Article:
Small-town Alabama during the Great Depression
BY MOLLY TEMPLETON
THE WELL AND THE MINE, fiction by Gin Phillips. Hawthorne Books & Literary Arts, 2008. Paperback, $15.95.
Carbon Hill, Alabama, in Gin’ Phillips lovely novel The Well and the Mine, is a place full of scents, textures, darkness and warmth. Jasmine and lavender twine outside the Moore family home; inside, Leta Moore mixes biscuits, telling by touch when the dough is ready, or puts up jars of pickles and preserves. Her husband Albert works in the nearby mine, where the color of a man’s skin is invisible in the darkness. And her three children —?Jack, the littlest; Tess, the imaginative middle child; and Virgie, the beautiful eldest — work and play, study and grow, life a normal thing of giving and helping, learning and laughing. But one night, sitting on the back porch in the dark, smelling cornbread and the family garden, Tess sees a strange thing: A woman throws a baby down the family’s well.
“After she threw the baby in, no one believed me for the longest time,” Tess begins the book, which the family members narrate in turn. Albert speaks less than his chattery children, and Jack, barely bigger than a baby, tends to speak looking backwards from his future, which gives us a look at the Moore family decades down the line. But welcome as those glimpses are, The Well and the Mine is settled firmly and beautifully in the then of 1931 Alabama, of coal miners working long hours, boys walking girls home from church, mothers who work as hard in the kitchen as their husbands do in the mines and sheriffs who’ll pick up a black man just because he’s black. Racial tensions (and to a lesser degree class tensions) are threaded through Phillips’ book with grace; Albert knows his colleague Jonah (who’s black) is a man just like he is, but he’s wrestling with the expectations and beliefs of the rest of the town, and perhaps within his own family.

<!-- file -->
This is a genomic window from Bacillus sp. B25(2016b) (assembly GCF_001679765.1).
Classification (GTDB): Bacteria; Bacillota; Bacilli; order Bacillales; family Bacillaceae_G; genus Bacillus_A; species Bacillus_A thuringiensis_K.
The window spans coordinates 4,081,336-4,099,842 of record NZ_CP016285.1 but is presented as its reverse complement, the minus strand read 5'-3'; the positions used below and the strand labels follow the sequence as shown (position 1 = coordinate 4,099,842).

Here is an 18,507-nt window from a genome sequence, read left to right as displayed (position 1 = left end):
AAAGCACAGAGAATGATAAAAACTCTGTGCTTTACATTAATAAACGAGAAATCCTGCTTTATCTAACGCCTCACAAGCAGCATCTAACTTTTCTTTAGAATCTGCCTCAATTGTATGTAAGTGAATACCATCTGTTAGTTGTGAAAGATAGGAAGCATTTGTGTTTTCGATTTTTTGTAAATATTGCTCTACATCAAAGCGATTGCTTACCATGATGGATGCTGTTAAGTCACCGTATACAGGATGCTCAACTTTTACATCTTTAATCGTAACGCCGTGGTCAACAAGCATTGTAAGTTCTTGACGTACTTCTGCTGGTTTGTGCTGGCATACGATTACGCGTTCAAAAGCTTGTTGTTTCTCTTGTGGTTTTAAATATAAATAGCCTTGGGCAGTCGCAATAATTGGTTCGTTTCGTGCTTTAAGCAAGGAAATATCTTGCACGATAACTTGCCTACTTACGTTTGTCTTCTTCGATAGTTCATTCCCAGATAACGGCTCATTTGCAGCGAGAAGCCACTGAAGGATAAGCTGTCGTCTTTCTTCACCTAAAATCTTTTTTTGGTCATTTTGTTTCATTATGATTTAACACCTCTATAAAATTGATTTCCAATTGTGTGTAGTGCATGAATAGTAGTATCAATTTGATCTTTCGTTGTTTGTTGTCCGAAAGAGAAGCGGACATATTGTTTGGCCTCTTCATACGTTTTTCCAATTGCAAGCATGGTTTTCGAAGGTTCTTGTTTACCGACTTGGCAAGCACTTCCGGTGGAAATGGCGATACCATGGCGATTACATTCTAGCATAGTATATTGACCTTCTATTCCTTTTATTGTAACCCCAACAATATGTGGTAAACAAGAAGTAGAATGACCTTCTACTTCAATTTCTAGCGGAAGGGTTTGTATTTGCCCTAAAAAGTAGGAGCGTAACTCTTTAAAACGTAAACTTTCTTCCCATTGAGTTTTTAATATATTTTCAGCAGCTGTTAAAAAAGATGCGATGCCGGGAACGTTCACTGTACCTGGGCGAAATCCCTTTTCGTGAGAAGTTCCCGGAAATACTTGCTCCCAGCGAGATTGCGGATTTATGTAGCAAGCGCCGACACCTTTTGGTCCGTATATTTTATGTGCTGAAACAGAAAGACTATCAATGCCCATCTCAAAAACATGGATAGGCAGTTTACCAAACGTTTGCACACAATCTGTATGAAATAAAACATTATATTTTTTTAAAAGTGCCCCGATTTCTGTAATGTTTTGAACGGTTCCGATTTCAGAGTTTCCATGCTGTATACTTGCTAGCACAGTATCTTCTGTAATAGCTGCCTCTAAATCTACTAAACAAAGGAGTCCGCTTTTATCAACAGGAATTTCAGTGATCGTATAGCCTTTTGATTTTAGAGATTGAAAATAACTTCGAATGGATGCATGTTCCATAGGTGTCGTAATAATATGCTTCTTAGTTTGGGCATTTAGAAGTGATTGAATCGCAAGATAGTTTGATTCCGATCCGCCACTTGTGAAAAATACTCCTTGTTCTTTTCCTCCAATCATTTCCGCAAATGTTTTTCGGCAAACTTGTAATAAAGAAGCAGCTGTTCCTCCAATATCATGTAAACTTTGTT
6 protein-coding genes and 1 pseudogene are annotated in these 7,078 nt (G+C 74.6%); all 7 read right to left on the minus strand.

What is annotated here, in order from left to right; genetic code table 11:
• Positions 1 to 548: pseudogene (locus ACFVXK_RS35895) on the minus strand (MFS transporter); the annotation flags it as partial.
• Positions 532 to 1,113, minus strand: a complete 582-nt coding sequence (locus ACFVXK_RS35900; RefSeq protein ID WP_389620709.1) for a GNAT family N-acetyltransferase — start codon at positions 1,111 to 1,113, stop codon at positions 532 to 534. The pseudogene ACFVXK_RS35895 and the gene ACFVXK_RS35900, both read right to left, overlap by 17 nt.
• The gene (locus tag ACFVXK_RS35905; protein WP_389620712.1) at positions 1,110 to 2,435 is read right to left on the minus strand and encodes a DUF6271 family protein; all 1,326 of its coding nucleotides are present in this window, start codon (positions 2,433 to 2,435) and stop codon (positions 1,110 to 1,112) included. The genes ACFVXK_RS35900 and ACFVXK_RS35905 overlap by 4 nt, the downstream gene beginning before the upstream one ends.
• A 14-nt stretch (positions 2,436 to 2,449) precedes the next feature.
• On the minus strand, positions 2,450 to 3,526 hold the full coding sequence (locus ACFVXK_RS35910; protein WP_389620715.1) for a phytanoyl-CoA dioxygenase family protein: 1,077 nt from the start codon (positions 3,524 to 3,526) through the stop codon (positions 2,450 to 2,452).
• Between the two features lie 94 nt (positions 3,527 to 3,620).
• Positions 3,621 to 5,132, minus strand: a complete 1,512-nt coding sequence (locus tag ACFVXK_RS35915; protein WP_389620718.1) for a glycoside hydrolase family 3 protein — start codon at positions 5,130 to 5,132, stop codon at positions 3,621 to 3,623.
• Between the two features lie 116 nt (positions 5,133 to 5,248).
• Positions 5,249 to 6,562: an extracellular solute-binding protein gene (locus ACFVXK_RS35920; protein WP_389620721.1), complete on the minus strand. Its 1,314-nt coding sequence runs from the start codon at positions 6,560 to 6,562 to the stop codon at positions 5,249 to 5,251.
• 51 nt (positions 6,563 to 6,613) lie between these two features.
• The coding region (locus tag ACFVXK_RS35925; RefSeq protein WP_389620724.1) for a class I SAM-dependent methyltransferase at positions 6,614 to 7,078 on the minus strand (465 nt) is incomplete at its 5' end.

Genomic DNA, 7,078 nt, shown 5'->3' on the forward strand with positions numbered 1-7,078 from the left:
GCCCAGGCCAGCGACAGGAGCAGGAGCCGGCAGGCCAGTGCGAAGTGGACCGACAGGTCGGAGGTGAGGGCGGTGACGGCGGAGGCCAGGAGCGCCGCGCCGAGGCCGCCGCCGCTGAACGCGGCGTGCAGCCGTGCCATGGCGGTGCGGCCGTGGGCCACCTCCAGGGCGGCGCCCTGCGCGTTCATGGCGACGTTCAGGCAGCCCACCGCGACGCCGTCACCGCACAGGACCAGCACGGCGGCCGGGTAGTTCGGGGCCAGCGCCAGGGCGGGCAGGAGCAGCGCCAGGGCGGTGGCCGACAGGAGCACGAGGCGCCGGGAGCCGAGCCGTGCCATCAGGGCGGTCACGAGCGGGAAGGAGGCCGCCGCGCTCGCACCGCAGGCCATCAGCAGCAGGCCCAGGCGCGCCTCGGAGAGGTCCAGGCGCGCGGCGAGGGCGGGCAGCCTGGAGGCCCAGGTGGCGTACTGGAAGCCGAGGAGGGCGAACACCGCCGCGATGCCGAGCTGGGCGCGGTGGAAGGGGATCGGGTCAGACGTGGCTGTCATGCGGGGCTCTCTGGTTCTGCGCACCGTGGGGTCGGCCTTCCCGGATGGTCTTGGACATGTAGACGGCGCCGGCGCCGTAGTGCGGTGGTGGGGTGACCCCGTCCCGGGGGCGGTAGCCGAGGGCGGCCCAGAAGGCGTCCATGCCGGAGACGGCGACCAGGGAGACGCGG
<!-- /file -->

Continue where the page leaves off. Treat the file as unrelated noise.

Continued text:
When the baby is fished out of the well, the Moore family’s world is cracked just enough to let doubt in, to shift each member’s view of their small town and their particular lives. Tess, who has nightmares about the baby, wants to know who did it, to solve the mystery of the woman whose face she couldn’t see, and to understand whether the woman was evil or bad. Virgie wants to help Tess, but she’s more worried about whether growing up, getting married and having children could do that to a woman — could make her throw her baby in the well. Albert, in the time he has for thought when he’s not working until he can barely stand up, thinks more about people and how they are, how they treat each other. And Leta, who sometimes doesn’t eat so there will be more for the kids, who involves herself deeply in her housework and can’t stand gossip, prunes the roses that remind her of her sisters and thinks about family.
In its different voices and the effect of one event on a whole family, The Well and the Mine is faintly reminiscent of Ali Smith’s fantastic The Accidental, but the similarity is short-lived. Smith’s novel was a dazzler, an acrobatic display of literary flair, where Phillips’ is gentle and engrossing, creating a small Southern town so vividly described that it seems familiar somehow. It’s a shock for the reader, like it is for Tess and Virgie, when the family has to go to Birmingham near the book’s end. There’s more to the world than the girls can wrap their heads around, but seeing just a part of it opens them to endless possibilities. There is life outside Carbon Hill, outside the endless work of home and family, but there’s joy in those familiar things as well. Phillips’ atmospheric novel is full of love and depth, as are her characters, these loving, ordinary folks, and the lives they staunchly continue to lead despite unforseeable events and their inevitable, sometimes entirely internal, consequences.
Gin Phillips celebrates the release of The Well and the Mine at 8 pm Friday, Feb. 29, at Portland’s Press Club; reads at 7 pm Monday, March 3, at Powell’s, Beaverton; and reads at 7:30 pm Tuesday, March 4, at Annie Bloom’s Books, Portland.